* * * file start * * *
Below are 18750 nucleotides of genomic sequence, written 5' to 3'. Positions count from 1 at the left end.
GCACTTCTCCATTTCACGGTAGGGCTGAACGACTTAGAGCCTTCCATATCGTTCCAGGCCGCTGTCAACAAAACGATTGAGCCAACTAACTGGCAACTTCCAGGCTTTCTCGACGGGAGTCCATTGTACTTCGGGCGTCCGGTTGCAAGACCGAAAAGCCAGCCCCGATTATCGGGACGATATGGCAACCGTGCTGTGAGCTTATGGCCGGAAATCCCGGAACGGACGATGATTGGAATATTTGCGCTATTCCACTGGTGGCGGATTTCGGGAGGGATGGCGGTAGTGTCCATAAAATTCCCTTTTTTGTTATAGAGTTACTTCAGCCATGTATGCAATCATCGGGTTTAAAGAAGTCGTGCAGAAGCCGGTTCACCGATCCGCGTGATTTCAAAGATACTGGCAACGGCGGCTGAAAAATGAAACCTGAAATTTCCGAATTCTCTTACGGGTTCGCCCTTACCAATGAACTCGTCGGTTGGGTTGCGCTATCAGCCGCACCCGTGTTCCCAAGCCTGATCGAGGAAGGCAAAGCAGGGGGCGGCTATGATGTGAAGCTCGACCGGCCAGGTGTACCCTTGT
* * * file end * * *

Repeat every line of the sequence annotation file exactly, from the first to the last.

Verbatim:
Below are 18750 nucleotides of genomic sequence, written 5' to 3'. Positions count from 1 at the left end.
GCACTTCTCCATTTCACGGTAGGGCTGAACGACTTAGAGCCTTCCATATCGTTCCAGGCCGCTGTCAACAAAACGATTGAGCCAACTAACTGGCAACTTCCAGGCTTTCTCGACGGGAGTCCATTGTACTTCGGGCGTCCGGTTGCAAGACCGAAAAGCCAGCCCCGATTATCGGGACGATATGGCAACCGTGCTGTGAGCTTATGGCCGGAAATCCCGGAACGGACGATGATTGGAATATTTGCGCTATTCCACTGGTGGCGGATTTCGGGAGGGATGGCGGTAGTGTCCATAAAATTCCCTTTTTTGTTATAGAGTTACTTCAGCCATGTATGCAATCATCGGGTTTAAAGAAGTCGTGCAGAAGCCGGTTCACCGATCCGCGTGATTTCAAAGATACTGGCAACGGCGGCTGAAAAATGAAACCTGAAATTTCCGAATTCTCTTACGGGTTCGCCCTTACCAATGAACTCGTCGGTTGGGTTGCGCTATCAGCCGCACCCGTGTTCCCAAGCCTGATCGAGGAAGGCAAAGCAGGGGGCGGCTATGATGTGAAGCTCGACCGGCCAGGTGTACCCTTGT